Tenants in Waterford relocated after fire
No injuries were reported Thursday in a fire at a historic mansion in downtown Waterford.
The fire broke out in an apartment at 180 Main Street South around 3:45 p.m. None of the seven tenants were home when the alarm went up and all had to be relocated once the situation was under control.
The Norfolk County Fire Department reports that a third-floor tenant came home Thursday afternoon to discover the building’s fire alarm had been activated. The occupant discovered smoke coming from his apartment.
“One of the occupants grabbed a fire extinguisher and opened the door in the hopes of fighting the fire himself,” Michael Atkins, a fire prevention officer with the Norfolk department, said in an email.
“However, once the door was opened he quickly realized that the fire was larger than he could handle with an extinguisher, at which time he closed the door and exited the building to call 911.”
Norfolk firefighters brought the situation under control quickly and managed to save the structure. Atkins noted that the occupant closed the door to the apartment when he realized he could not knock down the flames with the extinguisher. This was important, Atkins said, because it starved the fire for oxygen while preventing it from spreading into the hallway.
Most of the damage was confined to the upper-level unit. An inspection determined that the flames had not spread to the attic.
The cold snap that settled over southern Ontario this week presented local firefighters with additional challenges. Atkins said the wind chill at the scene was in the range of -40 degrees C.
Firefighters were frustrated when they could not activate two hydrants in the neighbourhood because they were frozen. They were eventually forced open, but Atkins says this did not delay the firefighting effort.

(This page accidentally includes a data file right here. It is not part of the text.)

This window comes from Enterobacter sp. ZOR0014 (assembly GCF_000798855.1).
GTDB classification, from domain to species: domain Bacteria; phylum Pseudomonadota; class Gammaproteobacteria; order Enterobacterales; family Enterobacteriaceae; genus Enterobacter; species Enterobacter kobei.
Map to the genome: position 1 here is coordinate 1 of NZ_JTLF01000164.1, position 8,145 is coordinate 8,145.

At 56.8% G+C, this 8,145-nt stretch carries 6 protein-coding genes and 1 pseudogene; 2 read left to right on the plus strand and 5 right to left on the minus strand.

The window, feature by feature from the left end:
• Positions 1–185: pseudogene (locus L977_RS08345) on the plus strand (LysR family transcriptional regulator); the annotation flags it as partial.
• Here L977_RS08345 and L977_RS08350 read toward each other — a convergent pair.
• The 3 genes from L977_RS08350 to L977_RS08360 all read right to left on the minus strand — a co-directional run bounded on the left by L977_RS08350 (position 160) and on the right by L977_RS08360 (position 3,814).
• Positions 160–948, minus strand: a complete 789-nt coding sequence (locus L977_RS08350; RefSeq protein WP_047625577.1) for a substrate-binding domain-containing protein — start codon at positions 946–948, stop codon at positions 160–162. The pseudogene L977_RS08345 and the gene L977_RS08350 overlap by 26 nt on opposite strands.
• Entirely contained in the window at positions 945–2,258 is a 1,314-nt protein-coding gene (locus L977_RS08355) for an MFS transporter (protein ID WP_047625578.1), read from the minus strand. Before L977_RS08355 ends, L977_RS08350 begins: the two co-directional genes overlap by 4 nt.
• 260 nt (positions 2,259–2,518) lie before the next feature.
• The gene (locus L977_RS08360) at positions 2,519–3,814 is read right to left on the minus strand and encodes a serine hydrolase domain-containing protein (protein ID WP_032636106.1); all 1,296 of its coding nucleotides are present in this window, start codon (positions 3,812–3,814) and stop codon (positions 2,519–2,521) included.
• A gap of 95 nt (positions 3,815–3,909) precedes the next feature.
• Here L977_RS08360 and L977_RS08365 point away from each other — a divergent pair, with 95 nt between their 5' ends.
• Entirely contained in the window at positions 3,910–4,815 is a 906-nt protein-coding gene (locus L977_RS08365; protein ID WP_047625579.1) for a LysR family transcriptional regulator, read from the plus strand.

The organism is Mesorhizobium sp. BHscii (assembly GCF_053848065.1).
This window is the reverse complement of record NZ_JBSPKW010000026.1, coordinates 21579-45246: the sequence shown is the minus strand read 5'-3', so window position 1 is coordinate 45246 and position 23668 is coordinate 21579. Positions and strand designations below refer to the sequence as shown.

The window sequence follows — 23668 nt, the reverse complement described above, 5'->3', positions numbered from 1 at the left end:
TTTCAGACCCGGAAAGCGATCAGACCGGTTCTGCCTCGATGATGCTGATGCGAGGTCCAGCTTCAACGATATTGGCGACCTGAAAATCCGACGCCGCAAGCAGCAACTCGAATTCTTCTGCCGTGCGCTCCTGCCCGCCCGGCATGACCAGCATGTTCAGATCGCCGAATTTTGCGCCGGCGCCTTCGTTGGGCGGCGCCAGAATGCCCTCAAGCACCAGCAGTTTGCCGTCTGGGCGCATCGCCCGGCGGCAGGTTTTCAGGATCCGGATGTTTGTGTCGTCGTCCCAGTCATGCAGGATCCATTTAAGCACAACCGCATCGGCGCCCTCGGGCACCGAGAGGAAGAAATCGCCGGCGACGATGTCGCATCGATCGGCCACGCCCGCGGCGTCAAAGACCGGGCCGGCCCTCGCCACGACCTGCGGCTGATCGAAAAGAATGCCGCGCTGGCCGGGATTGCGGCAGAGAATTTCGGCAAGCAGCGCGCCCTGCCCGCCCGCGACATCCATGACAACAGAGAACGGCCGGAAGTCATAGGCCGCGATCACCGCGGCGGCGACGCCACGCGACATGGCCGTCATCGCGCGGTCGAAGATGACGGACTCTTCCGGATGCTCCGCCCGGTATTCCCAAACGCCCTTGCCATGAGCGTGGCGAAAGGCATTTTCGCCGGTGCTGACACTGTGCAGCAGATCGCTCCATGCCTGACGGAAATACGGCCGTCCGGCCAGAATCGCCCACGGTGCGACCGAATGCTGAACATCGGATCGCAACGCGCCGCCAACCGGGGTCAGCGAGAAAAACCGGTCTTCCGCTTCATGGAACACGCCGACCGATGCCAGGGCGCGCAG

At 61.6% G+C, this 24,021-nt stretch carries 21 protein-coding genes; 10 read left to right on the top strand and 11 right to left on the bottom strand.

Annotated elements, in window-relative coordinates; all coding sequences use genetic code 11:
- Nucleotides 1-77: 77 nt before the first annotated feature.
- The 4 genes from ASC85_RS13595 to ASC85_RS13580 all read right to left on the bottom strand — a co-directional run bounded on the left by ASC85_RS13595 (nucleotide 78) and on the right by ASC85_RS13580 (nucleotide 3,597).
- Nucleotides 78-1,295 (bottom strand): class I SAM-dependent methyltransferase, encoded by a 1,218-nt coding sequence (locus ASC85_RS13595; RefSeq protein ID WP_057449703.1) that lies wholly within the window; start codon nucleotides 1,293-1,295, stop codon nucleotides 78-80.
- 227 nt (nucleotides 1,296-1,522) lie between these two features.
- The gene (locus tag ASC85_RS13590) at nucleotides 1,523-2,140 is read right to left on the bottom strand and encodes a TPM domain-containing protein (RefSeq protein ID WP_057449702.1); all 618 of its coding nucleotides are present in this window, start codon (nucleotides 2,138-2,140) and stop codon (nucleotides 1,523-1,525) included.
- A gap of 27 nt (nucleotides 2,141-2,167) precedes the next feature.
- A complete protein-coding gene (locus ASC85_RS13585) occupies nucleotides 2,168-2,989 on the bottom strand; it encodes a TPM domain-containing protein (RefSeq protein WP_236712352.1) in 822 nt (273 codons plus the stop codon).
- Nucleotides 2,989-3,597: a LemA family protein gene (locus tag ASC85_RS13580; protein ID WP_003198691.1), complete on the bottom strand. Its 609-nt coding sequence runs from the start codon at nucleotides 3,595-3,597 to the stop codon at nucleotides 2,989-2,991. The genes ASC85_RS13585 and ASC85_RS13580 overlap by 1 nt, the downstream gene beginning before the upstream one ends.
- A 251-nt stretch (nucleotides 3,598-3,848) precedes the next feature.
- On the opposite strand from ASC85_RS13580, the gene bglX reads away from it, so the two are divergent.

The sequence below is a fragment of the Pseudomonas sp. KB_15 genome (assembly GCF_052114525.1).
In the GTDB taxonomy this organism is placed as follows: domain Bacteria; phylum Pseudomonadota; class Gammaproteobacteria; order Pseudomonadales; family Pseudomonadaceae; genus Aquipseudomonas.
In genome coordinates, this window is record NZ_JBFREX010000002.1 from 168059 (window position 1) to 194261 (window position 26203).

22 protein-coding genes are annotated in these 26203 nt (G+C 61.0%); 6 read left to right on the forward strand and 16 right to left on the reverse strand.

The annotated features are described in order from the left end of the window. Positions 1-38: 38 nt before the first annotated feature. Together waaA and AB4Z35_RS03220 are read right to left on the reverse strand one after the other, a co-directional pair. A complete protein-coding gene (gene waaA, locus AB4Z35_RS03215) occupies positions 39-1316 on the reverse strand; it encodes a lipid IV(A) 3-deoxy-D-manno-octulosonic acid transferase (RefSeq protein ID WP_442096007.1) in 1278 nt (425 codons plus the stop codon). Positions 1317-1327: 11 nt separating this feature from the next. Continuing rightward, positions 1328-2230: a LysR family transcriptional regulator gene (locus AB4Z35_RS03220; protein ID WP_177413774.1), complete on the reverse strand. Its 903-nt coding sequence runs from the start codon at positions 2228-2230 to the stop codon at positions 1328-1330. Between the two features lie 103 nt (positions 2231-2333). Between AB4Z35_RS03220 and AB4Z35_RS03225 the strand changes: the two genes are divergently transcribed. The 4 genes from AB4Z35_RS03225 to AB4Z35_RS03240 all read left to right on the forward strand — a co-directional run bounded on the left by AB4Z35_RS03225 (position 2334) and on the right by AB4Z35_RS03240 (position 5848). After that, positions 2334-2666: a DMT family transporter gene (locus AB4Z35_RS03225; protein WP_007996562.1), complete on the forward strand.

Atkins says the Norfolk department prepares for such contingencies during cold weather. Pumper trucks have a water supply of their own while tanker trucks are dispatched to all fires, even those in urban areas where hydrants are nearby.
“The crews did encounter frozen caps on a couple hydrants,” Atkins said. “But they did access another hydrant before they even needed to use the water from the tanker trucks on scene. It had zero impact on the firefighting operations.”
An investigation has determined that the fire is not suspicious. A cause has yet to be determined. A preliminary estimate pegs the damage at $250,000. Fire was restricted to the apartment unit in question but there is water damage in other parts of the building.
The Norfolk department reports that the building is insured. However, it is not known if tenants were insured for contents.
The 19th-century mansion was built as the home of the Becker and York families, merchants in the early history of Waterford. The Becker and York families were related by marriage to the Sovereign (sometimes spelled Sovereen) family, another of the town’s founding families.
Karen Lindsay of Waterford, a member of the Waterford and Townsend Historical Society and a past executive member, said the mansion later served as a hospital and after that as a seminary.